The story I remember about offsets in connection with Portugal was, actually it’s two stories I think, one when we bought the submarines from the Germans maybe, I don’t know, maybe 12, 14 years ago, and more or less at the same time that we also bought some sort of armoured personnel carrier vehicle from an Austrian supplier. And the situation with the submarines was never very well explained in terms of the offsets but it was clear that the same company, of which I can’t remember the name, was involved in some corruption scandals with offsets in Greece, more or less at the same time. So there’s always these, let’s say, impression or fog in Portugal about how probably the same thing happened there but no one has actually put the finger and I don’t remember the cases making it through the courts. So my perspective of the offsets is that it’s very negative. It’s very negative because you effectively shoehorn into a contract something that is not connected with it and the company that is actually providing you with the main contract is not necessarily the best supplier to actually provide you with the offsets or actually making the offsets work in reality afterwards.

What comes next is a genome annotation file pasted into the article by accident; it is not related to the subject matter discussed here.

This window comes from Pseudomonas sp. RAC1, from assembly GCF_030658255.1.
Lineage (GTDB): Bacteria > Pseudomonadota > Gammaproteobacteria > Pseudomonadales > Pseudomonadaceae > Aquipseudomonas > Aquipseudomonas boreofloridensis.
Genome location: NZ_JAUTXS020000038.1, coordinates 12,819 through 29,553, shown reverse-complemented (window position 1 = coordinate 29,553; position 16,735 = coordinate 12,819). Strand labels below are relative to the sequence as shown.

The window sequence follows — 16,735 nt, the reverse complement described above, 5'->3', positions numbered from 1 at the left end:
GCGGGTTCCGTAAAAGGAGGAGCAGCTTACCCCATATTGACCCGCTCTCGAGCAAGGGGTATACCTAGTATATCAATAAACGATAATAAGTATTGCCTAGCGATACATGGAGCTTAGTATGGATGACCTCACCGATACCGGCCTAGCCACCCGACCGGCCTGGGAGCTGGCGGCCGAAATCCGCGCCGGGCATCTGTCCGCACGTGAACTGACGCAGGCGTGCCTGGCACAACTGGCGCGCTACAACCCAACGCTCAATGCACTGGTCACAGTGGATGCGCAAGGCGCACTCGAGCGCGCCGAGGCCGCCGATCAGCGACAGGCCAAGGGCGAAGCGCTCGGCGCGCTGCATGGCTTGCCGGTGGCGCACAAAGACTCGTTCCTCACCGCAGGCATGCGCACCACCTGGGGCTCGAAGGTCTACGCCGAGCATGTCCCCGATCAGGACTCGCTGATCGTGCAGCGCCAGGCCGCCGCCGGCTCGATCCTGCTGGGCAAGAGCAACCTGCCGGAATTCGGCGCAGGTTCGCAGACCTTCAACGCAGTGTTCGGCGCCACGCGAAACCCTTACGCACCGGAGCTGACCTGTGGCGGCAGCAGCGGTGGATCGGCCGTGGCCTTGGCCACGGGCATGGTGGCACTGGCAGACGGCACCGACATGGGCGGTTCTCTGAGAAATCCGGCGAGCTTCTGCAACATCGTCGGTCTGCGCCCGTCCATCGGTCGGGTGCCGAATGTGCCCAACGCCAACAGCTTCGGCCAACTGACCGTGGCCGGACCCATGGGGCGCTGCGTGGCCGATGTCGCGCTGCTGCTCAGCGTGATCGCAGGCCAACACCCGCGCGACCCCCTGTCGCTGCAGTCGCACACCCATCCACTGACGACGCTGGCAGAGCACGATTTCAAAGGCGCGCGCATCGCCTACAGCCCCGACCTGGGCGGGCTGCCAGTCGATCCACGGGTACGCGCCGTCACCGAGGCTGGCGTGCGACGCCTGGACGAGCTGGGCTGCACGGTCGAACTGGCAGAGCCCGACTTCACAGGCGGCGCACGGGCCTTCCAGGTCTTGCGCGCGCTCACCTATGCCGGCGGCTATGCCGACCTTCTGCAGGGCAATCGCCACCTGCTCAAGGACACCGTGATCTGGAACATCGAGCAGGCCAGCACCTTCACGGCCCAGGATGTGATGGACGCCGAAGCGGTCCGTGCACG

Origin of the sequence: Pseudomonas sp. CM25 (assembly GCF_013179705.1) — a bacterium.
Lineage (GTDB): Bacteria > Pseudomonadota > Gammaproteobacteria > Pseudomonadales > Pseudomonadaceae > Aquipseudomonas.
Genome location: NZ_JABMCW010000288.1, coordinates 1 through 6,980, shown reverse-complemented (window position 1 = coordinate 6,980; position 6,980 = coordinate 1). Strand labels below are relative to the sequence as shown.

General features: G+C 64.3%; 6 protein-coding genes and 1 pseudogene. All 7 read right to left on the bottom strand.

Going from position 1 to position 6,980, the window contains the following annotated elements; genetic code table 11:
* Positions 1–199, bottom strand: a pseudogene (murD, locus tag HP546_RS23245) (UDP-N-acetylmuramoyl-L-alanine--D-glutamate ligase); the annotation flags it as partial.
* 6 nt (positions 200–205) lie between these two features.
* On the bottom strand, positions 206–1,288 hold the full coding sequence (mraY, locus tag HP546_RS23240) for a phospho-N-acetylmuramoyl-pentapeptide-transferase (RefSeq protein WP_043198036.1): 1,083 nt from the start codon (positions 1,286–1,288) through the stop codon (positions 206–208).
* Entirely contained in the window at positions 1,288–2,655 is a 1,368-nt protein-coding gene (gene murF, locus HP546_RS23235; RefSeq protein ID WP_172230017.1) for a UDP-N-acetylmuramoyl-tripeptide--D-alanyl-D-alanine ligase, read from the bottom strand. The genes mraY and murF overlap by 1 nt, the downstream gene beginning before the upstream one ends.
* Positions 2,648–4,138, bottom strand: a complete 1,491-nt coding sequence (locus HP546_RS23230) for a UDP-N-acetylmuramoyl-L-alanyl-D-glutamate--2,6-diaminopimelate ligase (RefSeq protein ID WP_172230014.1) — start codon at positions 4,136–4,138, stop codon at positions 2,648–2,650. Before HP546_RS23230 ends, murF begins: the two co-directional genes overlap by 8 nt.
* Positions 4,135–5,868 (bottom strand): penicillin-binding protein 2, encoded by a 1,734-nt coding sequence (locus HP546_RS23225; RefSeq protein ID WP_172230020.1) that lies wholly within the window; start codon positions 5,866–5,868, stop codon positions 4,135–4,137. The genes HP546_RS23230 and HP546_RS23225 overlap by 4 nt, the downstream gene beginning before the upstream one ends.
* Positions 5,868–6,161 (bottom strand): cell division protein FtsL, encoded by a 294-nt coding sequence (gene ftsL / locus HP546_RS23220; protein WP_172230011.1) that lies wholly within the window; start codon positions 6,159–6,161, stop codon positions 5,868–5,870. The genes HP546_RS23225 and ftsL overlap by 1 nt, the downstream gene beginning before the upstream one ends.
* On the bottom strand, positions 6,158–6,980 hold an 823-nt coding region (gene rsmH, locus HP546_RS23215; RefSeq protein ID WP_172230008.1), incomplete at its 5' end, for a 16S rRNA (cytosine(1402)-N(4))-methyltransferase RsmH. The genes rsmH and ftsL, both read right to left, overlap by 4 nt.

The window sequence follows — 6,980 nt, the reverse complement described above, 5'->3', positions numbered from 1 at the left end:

Yes, well, if we can use examples, you mention Portugal, I will mention Belgium which is a case I know very well. At the beginning of the 1990s we bought helicopters and electronic counter measure systems and those two procurement were linked to a major corruption case that actually went to the courts and where, I think, half a dozen politicians at the time were actually convicted and banned from politics for having been corrupted by the companies who were awarded those contracts. So indeed offsets increase the risk of corruption, not only in developing countries but also in developed countries. And if you read the academic literature on offsets, you will see very negative views on the fact that they increase the cost of the equipment, that the quality is substandard, that there is a risk of corruption… On the other hand you can find some others who would say that actually it’s very difficult to measure the actual impact of the offsets because probably they will increase the cost of the equipment but if the offset actually worked in the sense of generating work or labour in the country, that could somehow balance itself. And the problem is that most people doing those analyses are either a little bit biased towards a completely open economy and therefore as a principle are against offsets, or are, let’s say, working on making offsets work, so they are a little bit biased in favour of offsets. So it’s difficult to actually come up with a clear conclusion with the exception of the cases where there is corruption like what we discussed before.